FAQs

  1. What is the "Vulnerability Assessment Program" for fire departments?
  2. What exactly do you mean by "vulnerability" and "vulnerability assessment?"
  3. What do I need to know to register to take the VAP assessment?
  4. Can individual fire stations (part of a larger authority having jurisdiction) take the VAP?
  5. How does the VAP work?
  6. Will we need to gather information in advance to complete the VAP?
  7. Who was involved in developing the VAP?
  8. Were any fire chiefs involved in VAP development?
  9. Why would my department want to complete a VAP assessment?
  10. We know that our department has problems, but we don't have the budget to fix them. Will the VAP just be telling us what we already know?
  11. Do I have to correct the vulnerabilities that are identified within the VAP report?
  12. As fire chiefs, we sometimes get conflicting information about what we should and should not be doing. How do we know that the best practices identified in the VAP really are best practices?
  13. How do I know that any negative findings from the VAP won't end up on the front page of our local newspaper?
  14. How long will it take to complete a VAP assessment? Does it all have to be completed all at once?
  15. Is the VAP assessment applicable for fire-based EMS departments?
  16. Do I need training to complete the VAP?
  17. Will there be a cost associated with the VAP?
  18. I am trying to log in but I get a message that I am LOCKED OUT. What do I do?
  19. Who can register to start the VAP assessment?
  20. Should the VAP be completed by the chief, or can it be a collaborative process within the department?
  21. As the Authorized Representative, how do I pass off other sections of the VAP to members of my staff?
  22. How do I get the Resources report?
  23. Does my department have to complete a VAP assessment?
  24. We’re a Canadian Fire Department, can we take the VAP?
  25. What if I need more help or have questions about the VAP?

What is the "Vulnerability Assessment Program" for fire departments?

The Vulnerability Assessment Program (also known as the VAP) is an online risk assessment tool that can be used by fire departments to identify vulnerabilities in many areas. The VAP has the capacity to identify existing risks within a fire service organization that could lead to a firefighter injury or fatality and to recommend, whenever possible, low and no-cost solutions to reduce or eliminate those risk factors. This project was developed by the National Fallen Firefighters Foundation (NFFF) with help from the United States Fire Administration (USFA), and is made possible exclusively through the generous financial support of Honeywell.

The VAP is composed of three parts—a profile, the VAP assessment tool and a community survey. All three sections must be completed for a department to receive access to resources. All material is password protected and confidential.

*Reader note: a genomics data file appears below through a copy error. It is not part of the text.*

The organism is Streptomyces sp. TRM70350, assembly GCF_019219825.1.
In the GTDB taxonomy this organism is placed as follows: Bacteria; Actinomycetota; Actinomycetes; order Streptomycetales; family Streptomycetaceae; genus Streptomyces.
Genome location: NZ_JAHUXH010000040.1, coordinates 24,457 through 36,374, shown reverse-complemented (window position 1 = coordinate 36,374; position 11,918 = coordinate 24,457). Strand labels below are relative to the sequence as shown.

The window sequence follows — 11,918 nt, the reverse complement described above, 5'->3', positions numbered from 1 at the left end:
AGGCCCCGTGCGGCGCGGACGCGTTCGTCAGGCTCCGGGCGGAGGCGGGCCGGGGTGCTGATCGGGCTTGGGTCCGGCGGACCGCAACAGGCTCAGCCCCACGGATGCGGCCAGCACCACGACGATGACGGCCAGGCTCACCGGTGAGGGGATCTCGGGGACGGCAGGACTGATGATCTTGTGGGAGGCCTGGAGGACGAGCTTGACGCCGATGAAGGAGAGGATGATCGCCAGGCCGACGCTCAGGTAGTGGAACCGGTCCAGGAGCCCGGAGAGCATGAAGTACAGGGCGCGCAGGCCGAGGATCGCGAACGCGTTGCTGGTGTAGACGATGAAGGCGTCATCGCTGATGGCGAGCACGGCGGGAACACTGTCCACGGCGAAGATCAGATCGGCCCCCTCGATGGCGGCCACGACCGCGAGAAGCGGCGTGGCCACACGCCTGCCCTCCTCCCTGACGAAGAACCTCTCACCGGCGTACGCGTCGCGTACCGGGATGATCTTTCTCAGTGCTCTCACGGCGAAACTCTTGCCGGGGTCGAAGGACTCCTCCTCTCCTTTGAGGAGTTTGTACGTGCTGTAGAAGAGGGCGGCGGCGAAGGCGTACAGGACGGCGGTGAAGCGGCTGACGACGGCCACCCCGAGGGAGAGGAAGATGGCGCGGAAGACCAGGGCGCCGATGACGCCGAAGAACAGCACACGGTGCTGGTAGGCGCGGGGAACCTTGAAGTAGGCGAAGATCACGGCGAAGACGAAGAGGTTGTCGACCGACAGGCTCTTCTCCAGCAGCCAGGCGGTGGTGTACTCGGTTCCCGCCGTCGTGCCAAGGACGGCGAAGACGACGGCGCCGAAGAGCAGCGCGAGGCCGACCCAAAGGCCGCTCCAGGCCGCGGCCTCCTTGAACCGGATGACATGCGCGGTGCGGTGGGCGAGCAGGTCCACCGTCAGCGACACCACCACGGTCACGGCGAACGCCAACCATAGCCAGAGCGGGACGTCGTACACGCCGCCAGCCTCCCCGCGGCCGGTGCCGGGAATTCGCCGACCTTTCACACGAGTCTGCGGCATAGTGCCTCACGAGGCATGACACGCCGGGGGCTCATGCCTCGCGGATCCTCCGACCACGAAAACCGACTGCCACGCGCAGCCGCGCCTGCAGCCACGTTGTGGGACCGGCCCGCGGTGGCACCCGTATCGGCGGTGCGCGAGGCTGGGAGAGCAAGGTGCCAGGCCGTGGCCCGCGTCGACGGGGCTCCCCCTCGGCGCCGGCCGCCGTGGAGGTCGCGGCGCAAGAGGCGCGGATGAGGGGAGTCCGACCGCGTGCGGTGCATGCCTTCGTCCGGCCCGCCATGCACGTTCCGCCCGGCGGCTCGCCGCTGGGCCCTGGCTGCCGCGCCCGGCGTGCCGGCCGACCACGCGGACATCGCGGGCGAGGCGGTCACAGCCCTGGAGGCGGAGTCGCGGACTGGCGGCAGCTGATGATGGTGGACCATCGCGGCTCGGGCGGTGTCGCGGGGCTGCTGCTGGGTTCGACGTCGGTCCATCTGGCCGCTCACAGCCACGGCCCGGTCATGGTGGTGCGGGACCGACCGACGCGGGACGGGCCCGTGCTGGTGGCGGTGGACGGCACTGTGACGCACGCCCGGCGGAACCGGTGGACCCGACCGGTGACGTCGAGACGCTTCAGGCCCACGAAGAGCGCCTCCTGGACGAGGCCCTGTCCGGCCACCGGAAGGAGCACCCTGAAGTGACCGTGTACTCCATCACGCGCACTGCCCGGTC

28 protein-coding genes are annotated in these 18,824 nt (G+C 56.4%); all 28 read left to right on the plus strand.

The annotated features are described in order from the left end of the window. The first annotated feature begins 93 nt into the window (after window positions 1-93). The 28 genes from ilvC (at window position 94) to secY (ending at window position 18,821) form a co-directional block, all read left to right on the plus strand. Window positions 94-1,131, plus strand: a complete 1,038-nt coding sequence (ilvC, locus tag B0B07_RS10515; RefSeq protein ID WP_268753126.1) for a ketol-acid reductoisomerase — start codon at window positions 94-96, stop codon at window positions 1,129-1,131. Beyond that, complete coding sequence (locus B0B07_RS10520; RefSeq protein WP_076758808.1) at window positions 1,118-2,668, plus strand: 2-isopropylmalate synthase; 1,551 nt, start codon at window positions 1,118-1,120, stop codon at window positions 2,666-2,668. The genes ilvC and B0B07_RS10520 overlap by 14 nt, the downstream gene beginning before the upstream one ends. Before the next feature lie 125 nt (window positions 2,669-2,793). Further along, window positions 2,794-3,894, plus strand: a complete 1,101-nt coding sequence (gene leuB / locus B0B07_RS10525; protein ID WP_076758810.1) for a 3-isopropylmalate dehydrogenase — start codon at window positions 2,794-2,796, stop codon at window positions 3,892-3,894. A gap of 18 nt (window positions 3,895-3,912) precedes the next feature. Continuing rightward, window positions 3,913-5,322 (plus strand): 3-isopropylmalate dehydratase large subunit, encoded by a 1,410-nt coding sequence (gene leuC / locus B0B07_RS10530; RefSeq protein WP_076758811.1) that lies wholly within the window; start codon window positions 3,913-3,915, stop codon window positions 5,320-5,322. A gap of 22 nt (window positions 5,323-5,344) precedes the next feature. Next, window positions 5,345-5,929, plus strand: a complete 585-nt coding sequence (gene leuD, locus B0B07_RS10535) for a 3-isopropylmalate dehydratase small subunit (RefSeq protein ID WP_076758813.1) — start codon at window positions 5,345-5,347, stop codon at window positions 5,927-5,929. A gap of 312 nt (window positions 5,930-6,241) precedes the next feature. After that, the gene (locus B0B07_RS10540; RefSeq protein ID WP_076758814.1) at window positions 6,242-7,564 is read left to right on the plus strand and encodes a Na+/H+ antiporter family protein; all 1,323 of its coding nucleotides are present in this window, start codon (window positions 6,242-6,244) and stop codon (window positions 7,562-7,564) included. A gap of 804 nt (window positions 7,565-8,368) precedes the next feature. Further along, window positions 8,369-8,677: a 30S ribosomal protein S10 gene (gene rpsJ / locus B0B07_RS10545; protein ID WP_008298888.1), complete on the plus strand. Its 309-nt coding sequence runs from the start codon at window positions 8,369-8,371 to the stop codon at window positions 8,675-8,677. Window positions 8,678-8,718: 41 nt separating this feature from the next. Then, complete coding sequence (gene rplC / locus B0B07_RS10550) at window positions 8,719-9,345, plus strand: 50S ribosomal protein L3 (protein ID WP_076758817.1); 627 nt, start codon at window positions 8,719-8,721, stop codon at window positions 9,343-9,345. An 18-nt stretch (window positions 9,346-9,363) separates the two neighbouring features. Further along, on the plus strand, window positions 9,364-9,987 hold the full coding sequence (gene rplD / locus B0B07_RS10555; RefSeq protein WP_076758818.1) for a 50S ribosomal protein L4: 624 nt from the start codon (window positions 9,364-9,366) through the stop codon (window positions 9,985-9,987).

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What exactly do you mean by "vulnerability" and "vulnerability assessment?"

Vulnerability is a term used in the insurance and technology industries, and refers to an aspect of an organization's culture or operations that is likely to result in a negative outcome. When we discuss vulnerability in terms of fire service operations, that negative outcome can include a firefighter injury or fatality. A vulnerability assessment is the process of identifying, quantifying and prioritizing the vulnerabilities within an organizational system, such as a fire department. For instance, your firefighters may be at risk because you do not have or do not enforce a mandatory seat-belt policy. Resources will help you develop and support enforcement of such a policy.

There is not perfect score to achieve at the end of talking the VAP assessment. Rather, your goal is to achieve low risk outcomes in the many categories explored in the VAP. As the VAP is confidential there is no reason to be less than honest when determining your status per question.

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What do I need to know to register to take the VAP assessment?

You need to know the legal name of fire department applying, its federal fire department identification number (also known as the NFIRS number), or the department’s DUNS number. Before you are given permission to begin the assessment, you must complete the Fire Department Profile consisting of the following questions: organizational structure, organizational type, size, population served, the number of stations in your department, square miles protected, source and percentages of operating budget, accreditation status, and department capabilities. In order to receive the resources corresponding to your vulnerabilities, you will also be asked to complete a longer survey regarding personnel, apparatus, etc.

Upon registration you will be issued a password. Please write it down and keep it safe. If you are, for example, the fire chief signing up your department but want others to assist you, you do not need to give anyone else your password. Those who you ask to assist you will be issued their own password.

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Can individual fire stations (part of a larger authority having jurisdiction) take the VAP?

In almost all cases, a station that is part of a department will not receive permission to take the VAP. This is to avoid conflict should the larger entity apply. The VAP is a systems-wide analysis, and does not focus well at the individual station level. If you would like to know how vulnerable your department is, contact your chief to start the assessment at the department level.

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How does the VAP work?